Ole Gunnar Solskjaer, manager of Cardiff City should talk with Olympic and World gold medalist Mo Farah. A conversation will help the young manager get better. Below is an interview of Ole after a defeat at the weekend, despite his Cardiff team playing very well against Spurs. In his interview he talks about how the ‘fine margins’ have been going against his team. Yes Ole, sport is about fine margins. Here is what football can learn from the ‘fine margins according to Mo’.

A decade ago when Mo Farah was a young, promising long distance runner he decided to do some training with the Kenyan runners. What better way to learn from the best he thought – join them! But he didn’t just learn. As a consequence of spending just a little time with them, he changed his whole way of life. His whole existence!

The Kenyan runners have a motto: “Work Hard, Win Easy”. They leave no stone left unturned to be the very best they can be. The time Mo Farah spent with them showed him what excellence really meant. Get up, run, eat, run, eat, run, rest, bed. Over-training? Perhaps! Countless champions produced from such a regime? Tick!

From this early experience Mo decided to change his programme. He worked harder. A lot harder! And he incorporated sport science into his training structure, perhaps more so than the Kenyans did (and do!) These new set of processes enabled Mo to improve his times. Not massively – a second here or a second there – but enough to help him win gold medal after gold medal.

And this is the lesson for any coach or any player. Sport is about fine margins. But to achieve those margins takes an enormous amount of work, an enormous amount of self-awareness (to know what needs to improve in the first place) and an enormous amount of self-discipline (to engage in the things you know will only make a very small difference.) Changing fine margins requires big shifts in thinking and behaviour.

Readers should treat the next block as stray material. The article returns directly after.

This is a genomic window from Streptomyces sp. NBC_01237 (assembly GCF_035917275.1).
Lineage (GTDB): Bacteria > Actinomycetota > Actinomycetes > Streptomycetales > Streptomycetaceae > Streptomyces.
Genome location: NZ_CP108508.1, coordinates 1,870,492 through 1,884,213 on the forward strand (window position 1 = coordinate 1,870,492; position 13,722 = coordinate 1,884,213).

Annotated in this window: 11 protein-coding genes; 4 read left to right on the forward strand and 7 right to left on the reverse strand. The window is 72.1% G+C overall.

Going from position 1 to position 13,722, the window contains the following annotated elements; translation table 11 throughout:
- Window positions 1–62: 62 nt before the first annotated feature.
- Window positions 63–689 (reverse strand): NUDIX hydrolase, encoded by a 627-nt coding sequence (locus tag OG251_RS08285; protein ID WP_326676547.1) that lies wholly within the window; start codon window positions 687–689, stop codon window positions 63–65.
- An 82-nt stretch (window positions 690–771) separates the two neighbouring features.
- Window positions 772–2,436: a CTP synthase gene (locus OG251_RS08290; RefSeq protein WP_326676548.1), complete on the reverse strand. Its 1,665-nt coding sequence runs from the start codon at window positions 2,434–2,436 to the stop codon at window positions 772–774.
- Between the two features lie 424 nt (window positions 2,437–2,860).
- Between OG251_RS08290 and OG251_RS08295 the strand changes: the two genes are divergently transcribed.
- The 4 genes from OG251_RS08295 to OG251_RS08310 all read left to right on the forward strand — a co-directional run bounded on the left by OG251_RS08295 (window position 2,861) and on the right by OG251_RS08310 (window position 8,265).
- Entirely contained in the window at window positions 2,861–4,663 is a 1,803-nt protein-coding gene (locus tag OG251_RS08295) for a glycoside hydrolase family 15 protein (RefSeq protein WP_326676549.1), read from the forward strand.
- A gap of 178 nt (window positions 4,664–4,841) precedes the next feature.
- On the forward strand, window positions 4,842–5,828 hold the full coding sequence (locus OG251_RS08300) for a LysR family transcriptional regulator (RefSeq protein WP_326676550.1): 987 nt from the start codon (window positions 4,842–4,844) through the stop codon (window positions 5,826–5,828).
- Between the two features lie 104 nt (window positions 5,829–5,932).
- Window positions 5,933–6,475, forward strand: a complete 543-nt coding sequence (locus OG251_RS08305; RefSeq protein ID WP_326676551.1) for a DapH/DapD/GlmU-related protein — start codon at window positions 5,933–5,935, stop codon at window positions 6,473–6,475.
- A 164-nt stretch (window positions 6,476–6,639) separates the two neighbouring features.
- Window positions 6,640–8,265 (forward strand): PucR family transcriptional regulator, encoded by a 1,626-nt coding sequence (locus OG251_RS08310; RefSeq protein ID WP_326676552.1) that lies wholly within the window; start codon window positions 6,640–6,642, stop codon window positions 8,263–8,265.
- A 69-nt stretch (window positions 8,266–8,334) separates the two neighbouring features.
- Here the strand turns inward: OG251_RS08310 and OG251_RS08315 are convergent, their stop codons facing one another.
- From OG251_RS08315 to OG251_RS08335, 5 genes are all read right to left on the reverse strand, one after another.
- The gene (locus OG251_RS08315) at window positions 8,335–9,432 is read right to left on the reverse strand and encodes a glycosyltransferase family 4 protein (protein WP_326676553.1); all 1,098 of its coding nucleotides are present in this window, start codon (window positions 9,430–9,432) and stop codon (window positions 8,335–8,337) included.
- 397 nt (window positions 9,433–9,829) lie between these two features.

As a sport psychologist I know my work makes a very small difference to my clients. But that very small difference can lead to big improvements in performance. It can lead to completely new, spectacular outcomes.

So whether you’re a coach or a player, ignore any development or performance factor at your peril – if you fail to leave no stone left unturned, you’ll fail to learn how good you can really be. If you’re keen to find those 1%’s and small inches here’s a couple of questions you can ask yourself:

The coach: If we had performed better what would it have looked like? What processes do I need to put in place to help my team achieve this? What strengths do I need to reinforce daily? What weaknesses do we need to improve?

The player: If I had performed better what would it have looked like? What processes do I need to put in place to help me achieve this? What strengths do I need to magnify everyday? What weaknesses do I need to improve?

For player and coach: Is there any team or player out there who is doing this differently? If so, in what way? Is it better than what we are doing/I am doing?

Great questions help you leverage, help you exploit, help you build, help you improve, help you develop…..help you win!

Clip taken from YouTube and can be found on the BBC website here: http://www.bbc.co.uk/sport/0/football/26410667